Features, Monthly TBRs

June 2017 TBR

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The summer months are going to be fairly busy for me since I will have my two small humans home every day during their summer vacation from school, so like I did in my May TBR (which I slayed by the way) I will be keeping June’s TBR short and sweet.   This way I know I will stick to the books I want to get read plus I’ll have some wiggle room for some mood reading.

Let’s see which books I definitely want to read this month…

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» Thirteen Reasons Why by Jay Asher

ThirteenReasons

You can’t stop the future.
You can’t rewind the past.
The only way to learn the secret . . . is to press play.
Clay Jensen returns home from school to find a strange package with his name on it lying on his porch. Inside he discovers several cassette tapes recorded by Hannah Baker–his classmate and crush–who committed suicide two weeks earlier. Hannah’s voice tells him that there are thirteen reasons why she decided to end her life. Clay is one of them. If he listens, he’ll find out why.
Clay spends the night crisscrossing his town with Hannah as his guide. He becomes a firsthand witness to Hannah’s pain, and as he follows Hannah’s recorded words throughout his town, what he discovers changes his life forever. 

I am buddy reading this one with one of my best friends in real life, Mandi.  Our plan is to read the book, then watch the Netflix series together.

Books For Review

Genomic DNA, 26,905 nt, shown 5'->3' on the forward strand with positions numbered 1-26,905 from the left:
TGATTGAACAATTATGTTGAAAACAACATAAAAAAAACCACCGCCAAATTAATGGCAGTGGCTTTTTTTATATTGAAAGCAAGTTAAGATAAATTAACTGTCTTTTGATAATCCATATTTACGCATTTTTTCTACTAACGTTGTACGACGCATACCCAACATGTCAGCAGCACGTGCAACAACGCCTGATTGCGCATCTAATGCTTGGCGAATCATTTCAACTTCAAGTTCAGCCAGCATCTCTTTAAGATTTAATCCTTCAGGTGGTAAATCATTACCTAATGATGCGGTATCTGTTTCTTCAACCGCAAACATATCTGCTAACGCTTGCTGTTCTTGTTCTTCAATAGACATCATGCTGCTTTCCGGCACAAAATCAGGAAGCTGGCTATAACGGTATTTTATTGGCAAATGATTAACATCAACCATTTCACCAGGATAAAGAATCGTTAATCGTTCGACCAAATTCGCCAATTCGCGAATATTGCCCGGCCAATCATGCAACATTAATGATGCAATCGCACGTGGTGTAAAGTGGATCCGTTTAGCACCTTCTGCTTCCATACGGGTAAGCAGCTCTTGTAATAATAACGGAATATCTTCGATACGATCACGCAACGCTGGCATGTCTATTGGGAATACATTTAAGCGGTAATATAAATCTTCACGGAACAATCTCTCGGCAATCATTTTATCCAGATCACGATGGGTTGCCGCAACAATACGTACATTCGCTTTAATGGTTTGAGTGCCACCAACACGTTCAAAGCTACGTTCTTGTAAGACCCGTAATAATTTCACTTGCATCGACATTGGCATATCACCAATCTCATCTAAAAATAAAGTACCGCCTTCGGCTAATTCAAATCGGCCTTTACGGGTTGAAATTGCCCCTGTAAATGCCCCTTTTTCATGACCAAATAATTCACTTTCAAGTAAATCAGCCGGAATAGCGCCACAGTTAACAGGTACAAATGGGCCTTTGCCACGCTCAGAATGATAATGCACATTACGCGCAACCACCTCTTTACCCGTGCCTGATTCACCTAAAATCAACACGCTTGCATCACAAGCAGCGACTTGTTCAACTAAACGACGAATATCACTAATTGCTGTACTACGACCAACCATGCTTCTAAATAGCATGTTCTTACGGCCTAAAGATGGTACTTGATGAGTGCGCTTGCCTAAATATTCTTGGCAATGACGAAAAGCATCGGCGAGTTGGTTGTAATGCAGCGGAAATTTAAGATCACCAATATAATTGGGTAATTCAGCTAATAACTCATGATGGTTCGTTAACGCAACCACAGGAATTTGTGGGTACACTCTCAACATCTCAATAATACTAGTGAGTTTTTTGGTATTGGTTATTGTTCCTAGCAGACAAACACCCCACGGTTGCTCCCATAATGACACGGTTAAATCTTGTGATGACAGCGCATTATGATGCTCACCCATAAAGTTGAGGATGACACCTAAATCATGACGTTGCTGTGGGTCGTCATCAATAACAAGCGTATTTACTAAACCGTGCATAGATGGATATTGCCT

NetGalley TBR:

I’m still plugging away at my NetGalley TBR.  For those of you that are new around here, I went on a NetGalley request spree last year when I first joined not realizing how the whole NetGalley thing worked.  I know there are many bloggers who could knock out (read & review) 75 books in 6 months, but I am definitely not one of them.  I cannot ONLY read ARCs.  There are too many other books I want to read and have been meaning to read for years, so I try to read a few of these ARCs every month.  My goal is to have at least 50 out of these books read & reviewed by the end of this year.  As of right now I’ve read 25 of them (still need to review a few of them), so I am right on track with my goal.  I feel bad that many of these books were published last year, but I feel like a review is a review, no matter if it is close to the publication date, or a year later.   I messed up, but I am going to make it right!

» The Last Girl by Joe Hart

thelastgirl

A mysterious worldwide epidemic reduces the birthrate of female infants from 50 percent to less than 1 percent. Medical science and governments around the world scramble in an effort to solve the problem, but twenty-five years later there is no cure, and an entire generation grows up with a population of fewer than a thousand women.
Zoey and some of the surviving young women are housed in a scientific research compound dedicated to determining the cause. For two decades, she’s been isolated from her family, treated as a test subject, and locked away—told only that the virus has wiped out the rest of the world’s population.